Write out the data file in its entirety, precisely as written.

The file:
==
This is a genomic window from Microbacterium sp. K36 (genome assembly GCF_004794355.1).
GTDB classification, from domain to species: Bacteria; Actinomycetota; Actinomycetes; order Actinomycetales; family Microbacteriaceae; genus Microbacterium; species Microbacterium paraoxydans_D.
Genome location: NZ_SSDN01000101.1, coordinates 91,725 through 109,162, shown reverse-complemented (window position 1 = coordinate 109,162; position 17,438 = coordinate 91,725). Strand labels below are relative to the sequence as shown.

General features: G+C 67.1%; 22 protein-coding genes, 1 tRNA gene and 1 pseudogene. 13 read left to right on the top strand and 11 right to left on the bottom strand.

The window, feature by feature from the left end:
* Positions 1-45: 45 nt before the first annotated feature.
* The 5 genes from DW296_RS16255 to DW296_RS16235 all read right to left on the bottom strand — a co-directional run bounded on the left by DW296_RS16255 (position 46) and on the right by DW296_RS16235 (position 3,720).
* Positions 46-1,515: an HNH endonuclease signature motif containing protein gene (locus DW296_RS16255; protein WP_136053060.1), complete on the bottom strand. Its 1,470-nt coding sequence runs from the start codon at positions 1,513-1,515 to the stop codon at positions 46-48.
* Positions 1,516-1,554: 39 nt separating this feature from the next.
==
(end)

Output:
This is a genomic window from Microbacterium sp. K36 (genome assembly GCF_004794355.1).
GTDB classification, from domain to species: Bacteria; Actinomycetota; Actinomycetes; order Actinomycetales; family Microbacteriaceae; genus Microbacterium; species Microbacterium paraoxydans_D.
Genome location: NZ_SSDN01000101.1, coordinates 91,725 through 109,162, shown reverse-complemented (window position 1 = coordinate 109,162; position 17,438 = coordinate 91,725). Strand labels below are relative to the sequence as shown.

General features: G+C 67.1%; 22 protein-coding genes, 1 tRNA gene and 1 pseudogene. 13 read left to right on the top strand and 11 right to left on the bottom strand.

The window, feature by feature from the left end:
* Positions 1-45: 45 nt before the first annotated feature.
* The 5 genes from DW296_RS16255 to DW296_RS16235 all read right to left on the bottom strand — a co-directional run bounded on the left by DW296_RS16255 (position 46) and on the right by DW296_RS16235 (position 3,720).
* Positions 46-1,515: an HNH endonuclease signature motif containing protein gene (locus DW296_RS16255; protein WP_136053060.1), complete on the bottom strand. Its 1,470-nt coding sequence runs from the start codon at positions 1,513-1,515 to the stop codon at positions 46-48.
* Positions 1,516-1,554: 39 nt separating this feature from the next.